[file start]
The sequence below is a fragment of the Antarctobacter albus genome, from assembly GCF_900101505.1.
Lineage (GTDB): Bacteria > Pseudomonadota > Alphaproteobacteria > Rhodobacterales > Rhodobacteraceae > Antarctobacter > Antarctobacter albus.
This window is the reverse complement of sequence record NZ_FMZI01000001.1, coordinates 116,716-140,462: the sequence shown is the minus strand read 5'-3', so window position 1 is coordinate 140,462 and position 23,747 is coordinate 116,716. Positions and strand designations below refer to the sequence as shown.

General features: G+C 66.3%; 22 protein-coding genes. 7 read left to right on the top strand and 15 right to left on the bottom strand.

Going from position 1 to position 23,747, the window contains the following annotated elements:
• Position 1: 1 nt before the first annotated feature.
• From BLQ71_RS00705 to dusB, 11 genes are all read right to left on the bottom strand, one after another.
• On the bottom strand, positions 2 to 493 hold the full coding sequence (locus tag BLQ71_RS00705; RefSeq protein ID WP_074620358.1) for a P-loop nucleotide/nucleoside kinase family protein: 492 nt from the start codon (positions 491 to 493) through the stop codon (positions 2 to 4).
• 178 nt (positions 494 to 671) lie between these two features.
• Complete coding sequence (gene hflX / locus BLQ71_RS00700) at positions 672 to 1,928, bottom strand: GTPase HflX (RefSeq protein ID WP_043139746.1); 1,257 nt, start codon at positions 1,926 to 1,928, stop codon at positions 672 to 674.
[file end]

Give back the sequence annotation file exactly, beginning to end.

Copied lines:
The sequence below is a fragment of the Antarctobacter albus genome, from assembly GCF_900101505.1.
Lineage (GTDB): Bacteria > Pseudomonadota > Alphaproteobacteria > Rhodobacterales > Rhodobacteraceae > Antarctobacter > Antarctobacter albus.
This window is the reverse complement of sequence record NZ_FMZI01000001.1, coordinates 116,716-140,462: the sequence shown is the minus strand read 5'-3', so window position 1 is coordinate 140,462 and position 23,747 is coordinate 116,716. Positions and strand designations below refer to the sequence as shown.

General features: G+C 66.3%; 22 protein-coding genes. 7 read left to right on the top strand and 15 right to left on the bottom strand.

Going from position 1 to position 23,747, the window contains the following annotated elements:
• Position 1: 1 nt before the first annotated feature.
• From BLQ71_RS00705 to dusB, 11 genes are all read right to left on the bottom strand, one after another.
• On the bottom strand, positions 2 to 493 hold the full coding sequence (locus tag BLQ71_RS00705; RefSeq protein ID WP_074620358.1) for a P-loop nucleotide/nucleoside kinase family protein: 492 nt from the start codon (positions 491 to 493) through the stop codon (positions 2 to 4).
• 178 nt (positions 494 to 671) lie between these two features.
• Complete coding sequence (gene hflX / locus BLQ71_RS00700) at positions 672 to 1,928, bottom strand: GTPase HflX (RefSeq protein ID WP_043139746.1); 1,257 nt, start codon at positions 1,926 to 1,928, stop codon at positions 672 to 674.